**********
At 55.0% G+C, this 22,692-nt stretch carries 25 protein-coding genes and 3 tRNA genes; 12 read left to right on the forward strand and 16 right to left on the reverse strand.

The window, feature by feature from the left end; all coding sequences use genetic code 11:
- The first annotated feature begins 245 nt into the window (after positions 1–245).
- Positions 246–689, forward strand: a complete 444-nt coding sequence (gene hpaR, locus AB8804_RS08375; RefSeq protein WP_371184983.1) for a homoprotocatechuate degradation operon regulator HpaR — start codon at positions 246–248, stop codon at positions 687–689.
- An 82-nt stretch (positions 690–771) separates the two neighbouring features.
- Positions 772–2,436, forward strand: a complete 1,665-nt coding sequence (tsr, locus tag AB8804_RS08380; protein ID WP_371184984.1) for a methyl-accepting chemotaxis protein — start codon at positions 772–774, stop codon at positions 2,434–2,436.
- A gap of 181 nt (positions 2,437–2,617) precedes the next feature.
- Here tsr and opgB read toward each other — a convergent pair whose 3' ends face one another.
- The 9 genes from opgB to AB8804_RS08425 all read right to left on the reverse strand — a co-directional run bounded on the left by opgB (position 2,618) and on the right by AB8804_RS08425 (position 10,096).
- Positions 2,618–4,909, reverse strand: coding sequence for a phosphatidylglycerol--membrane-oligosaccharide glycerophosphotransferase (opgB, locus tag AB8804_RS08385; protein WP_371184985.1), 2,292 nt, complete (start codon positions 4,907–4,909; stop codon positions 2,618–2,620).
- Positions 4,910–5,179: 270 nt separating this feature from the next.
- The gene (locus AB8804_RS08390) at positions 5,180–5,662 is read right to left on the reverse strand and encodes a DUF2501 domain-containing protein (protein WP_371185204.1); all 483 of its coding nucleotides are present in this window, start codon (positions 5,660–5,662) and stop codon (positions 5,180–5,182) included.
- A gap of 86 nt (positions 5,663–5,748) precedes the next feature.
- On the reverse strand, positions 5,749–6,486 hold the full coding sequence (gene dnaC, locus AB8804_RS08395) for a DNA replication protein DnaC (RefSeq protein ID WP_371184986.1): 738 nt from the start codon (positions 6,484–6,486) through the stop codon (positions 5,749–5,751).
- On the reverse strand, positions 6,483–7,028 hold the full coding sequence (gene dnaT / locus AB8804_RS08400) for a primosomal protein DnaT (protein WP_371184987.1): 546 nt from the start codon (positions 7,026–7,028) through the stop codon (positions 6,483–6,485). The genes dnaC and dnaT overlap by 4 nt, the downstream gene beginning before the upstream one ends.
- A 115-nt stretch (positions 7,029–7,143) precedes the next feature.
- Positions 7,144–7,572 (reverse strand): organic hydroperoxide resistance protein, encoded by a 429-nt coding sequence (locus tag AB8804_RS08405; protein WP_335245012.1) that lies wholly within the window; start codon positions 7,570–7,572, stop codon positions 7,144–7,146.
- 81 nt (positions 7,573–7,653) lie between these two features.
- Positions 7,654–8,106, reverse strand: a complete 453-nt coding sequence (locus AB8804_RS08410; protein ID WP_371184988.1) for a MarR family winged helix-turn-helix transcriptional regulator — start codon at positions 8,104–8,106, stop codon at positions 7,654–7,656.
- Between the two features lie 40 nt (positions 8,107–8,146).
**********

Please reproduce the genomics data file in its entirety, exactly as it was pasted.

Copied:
At 55.0% G+C, this 22,692-nt stretch carries 25 protein-coding genes and 3 tRNA genes; 12 read left to right on the forward strand and 16 right to left on the reverse strand.

The window, feature by feature from the left end; all coding sequences use genetic code 11:
- The first annotated feature begins 245 nt into the window (after positions 1–245).
- Positions 246–689, forward strand: a complete 444-nt coding sequence (gene hpaR, locus AB8804_RS08375; RefSeq protein WP_371184983.1) for a homoprotocatechuate degradation operon regulator HpaR — start codon at positions 246–248, stop codon at positions 687–689.
- An 82-nt stretch (positions 690–771) separates the two neighbouring features.
- Positions 772–2,436, forward strand: a complete 1,665-nt coding sequence (tsr, locus tag AB8804_RS08380; protein ID WP_371184984.1) for a methyl-accepting chemotaxis protein — start codon at positions 772–774, stop codon at positions 2,434–2,436.
- A gap of 181 nt (positions 2,437–2,617) precedes the next feature.
- Here tsr and opgB read toward each other — a convergent pair whose 3' ends face one another.
- The 9 genes from opgB to AB8804_RS08425 all read right to left on the reverse strand — a co-directional run bounded on the left by opgB (position 2,618) and on the right by AB8804_RS08425 (position 10,096).
- Positions 2,618–4,909, reverse strand: coding sequence for a phosphatidylglycerol--membrane-oligosaccharide glycerophosphotransferase (opgB, locus tag AB8804_RS08385; protein WP_371184985.1), 2,292 nt, complete (start codon positions 4,907–4,909; stop codon positions 2,618–2,620).
- Positions 4,910–5,179: 270 nt separating this feature from the next.
- The gene (locus AB8804_RS08390) at positions 5,180–5,662 is read right to left on the reverse strand and encodes a DUF2501 domain-containing protein (protein WP_371185204.1); all 483 of its coding nucleotides are present in this window, start codon (positions 5,660–5,662) and stop codon (positions 5,180–5,182) included.
- A gap of 86 nt (positions 5,663–5,748) precedes the next feature.
- On the reverse strand, positions 5,749–6,486 hold the full coding sequence (gene dnaC, locus AB8804_RS08395) for a DNA replication protein DnaC (RefSeq protein ID WP_371184986.1): 738 nt from the start codon (positions 6,484–6,486) through the stop codon (positions 5,749–5,751).
- On the reverse strand, positions 6,483–7,028 hold the full coding sequence (gene dnaT / locus AB8804_RS08400) for a primosomal protein DnaT (protein WP_371184987.1): 546 nt from the start codon (positions 7,026–7,028) through the stop codon (positions 6,483–6,485). The genes dnaC and dnaT overlap by 4 nt, the downstream gene beginning before the upstream one ends.
- A 115-nt stretch (positions 7,029–7,143) precedes the next feature.
- Positions 7,144–7,572 (reverse strand): organic hydroperoxide resistance protein, encoded by a 429-nt coding sequence (locus tag AB8804_RS08405; protein WP_335245012.1) that lies wholly within the window; start codon positions 7,570–7,572, stop codon positions 7,144–7,146.
- 81 nt (positions 7,573–7,653) lie between these two features.
- Positions 7,654–8,106, reverse strand: a complete 453-nt coding sequence (locus AB8804_RS08410; protein ID WP_371184988.1) for a MarR family winged helix-turn-helix transcriptional regulator — start codon at positions 8,104–8,106, stop codon at positions 7,654–7,656.
- Between the two features lie 40 nt (positions 8,107–8,146).